Warriors Mission Bay Arena Rendering: 11/3/15

San Francisco’s Office of Community Investment and Infrastructure has approved the Environmental Impact Report (EIR) for the Golden State Warriors proposed Mission Bay Arena, but opponents have ten days to file an appeal, an action which is likely to be championed by the Mission Bay Alliance.

Having been certified an Environmental Leadership Project by Governor Brown, legal challenges based on the arena’s identified parking, aesthetics and traffic impacts will be mostly off-limits, and the timeline within which any EIR-based challenges will need to be resolved will be capped at a little under a year.

All that being said, other non-EIR-based legal challenges likely await the Warriors as well. And if the team doesn’t break ground by the middle of 2016, the Mission Bay arena likely wouldn’t be ready for the start of the NBA’s 2018-2019 season.

24 thoughts on “City Approves Warriors Arena Impact Report But Challenges Remain”
  1. The key point is other legal challenges. This will be tied up in courts for years and years and my guess is the Warriors will never build here. They will sell off the off property M entitled land to for a nice profit.

    Its not just the percolating Oakland Coliseum City, Santa Clara wants to add the Warrior to their belt. Or mid-Peninsula close to a freeway.

    The question now is when will the Warriors stop refining the design as they have to know this ain’t happening.

    1. your opinion is absurd. this is pretty much a done deal. this will get built and I think it will even start next year, although maybe a little behind schedule. the majority of the city wants this. its good for SF, for Mission Bay and for the Warriors.

      1. It doesn’t really matter what the majority of the city wants – what matters is whether the court finds it legal.

        We are not a third world banana republic where the loudest and most violent crowd always wins it way.

        We – San Francisco – follow the rule of law . And whether or not a court finds this is legal is still very much up in the air.

        A lot of people with enough money to hire good attorneys might file suit – and if they do – they will drag it out til they either win or til they get tired of spending their money….

    2. Uh, this is one of the designated projects by the state which seriously limits how lawsuits apply. What’s you’re beef?

    3. No DAVE, wrong again. Governor Brown signed a nice bill a few months back stating any legal challenge to the EIR must be settled by the Courts within 290 days of filing. So, years and years of litigation is not happening. You try so hard DAVE but always come up short.

      Your beloved Warriors will be playing the 2019 season in San Francisco.

      [Editor’s Note: Keep in mind that while the Bill which Governor Brown signed earlier this year, certifying the development as an “Environmental Leadership Project,” limits the scope and time frame for legal challenges related to the EIR, as we first reported and noted above, it doesn’t exclude other litigation, such as a challenge of the arena’s fit within the parameters of the original Mission Bay Land Use and Development Plan (which we’ll delve into later this week or next).]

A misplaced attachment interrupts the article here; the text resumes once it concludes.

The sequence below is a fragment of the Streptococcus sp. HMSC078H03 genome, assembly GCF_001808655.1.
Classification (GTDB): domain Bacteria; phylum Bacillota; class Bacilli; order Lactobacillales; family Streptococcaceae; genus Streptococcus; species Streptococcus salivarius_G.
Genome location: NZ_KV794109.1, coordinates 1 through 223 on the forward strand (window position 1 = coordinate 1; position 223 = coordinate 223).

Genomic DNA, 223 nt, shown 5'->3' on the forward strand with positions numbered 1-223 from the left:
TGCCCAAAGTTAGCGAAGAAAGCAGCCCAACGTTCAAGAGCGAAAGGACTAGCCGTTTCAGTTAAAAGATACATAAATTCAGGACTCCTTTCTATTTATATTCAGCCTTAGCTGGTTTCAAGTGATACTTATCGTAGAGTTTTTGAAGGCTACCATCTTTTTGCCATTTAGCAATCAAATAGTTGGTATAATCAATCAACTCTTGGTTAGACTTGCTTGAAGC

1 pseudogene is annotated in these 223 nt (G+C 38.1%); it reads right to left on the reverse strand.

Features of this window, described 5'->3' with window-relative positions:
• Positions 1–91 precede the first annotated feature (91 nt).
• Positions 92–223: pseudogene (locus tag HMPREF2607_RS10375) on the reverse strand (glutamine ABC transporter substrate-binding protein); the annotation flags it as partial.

4. Your statement that the Warriors arena proposal will drag on in court for years is wrong. Last year Governor Brown granted the Warriors arena an exemption from any long drawn out CEQA legal battles based on legislation that had already been passed by the legislature and signed by the governor. Under that legislation, any legal challenge to the Warrior project must be completed within one year. After that any legal challenges are prohibited.

  2. GSW management should collect a complete list of names of ALL OPPOSED FILING CHALLENGES and rightfully list these rich folks on LIFETIME DENIED ADMITTANCE TO GAME BOX SEATS…as fair is fair 🙂

    1. Make the alliance’s names public and they’ll have a whole lot of neighbors/community groups/passionate sports fans to give a fudge about.

  3. I look forward to seeing some terrific concerts at the new Warriors Arena, instead of heading to San Jose.
    The view while enjoying the grass in the bayside park is going to spectacular.

    1. I like your more optimistic view. I like pro basketball, but I love live music. I hate going to San Jose for anything.

  4. Like it all you want, but all the opponents have to do is delay, delay, delay by throwing lawsuit after lawsuit after lawsuit in front of the Warriors proponents. In the words of Ho Chi Minh: Fight, Fight…Talk, Talk…

    1. yup, all the opponents have to do is slow the game down, just like the Grizzlies did last night. I expect a similar score.

      1. That’s an unfortunate use of a basketball analogy since the Warriors went on to throttle the Grizz by 50 points.

        [Editor’s Note: We’d be willing to bet that was Jake’s point.]

      1. After the big wins on Pier 70 last time and the Giants’ development yesterday, I think (hope) that a lot of the wind will come out of the sails of the “take it to the people” crowd. If anything I think a Warriors-based initiative would be favored by the people even more than was the Giants’.

        1. that’s one thing you haven’t heard the MBA mention lately, is an election. I think they realize too that the Warriors would win at the ballot box. So their game plan is to sue, appeal, and delay the process every chance they get.

  5. If the Mission Bay Alliance is so concerned about the arena’s traffic impact on patient access to the hospital then why didn’t they raise objections when it was first proposed to build the hospital next to ATT Park? Can the Mission Bay Alliance cite even ONE example anywhere in the country of a patient died on their way to the hospital due to traffic congestion cause by a nearby sports arena?

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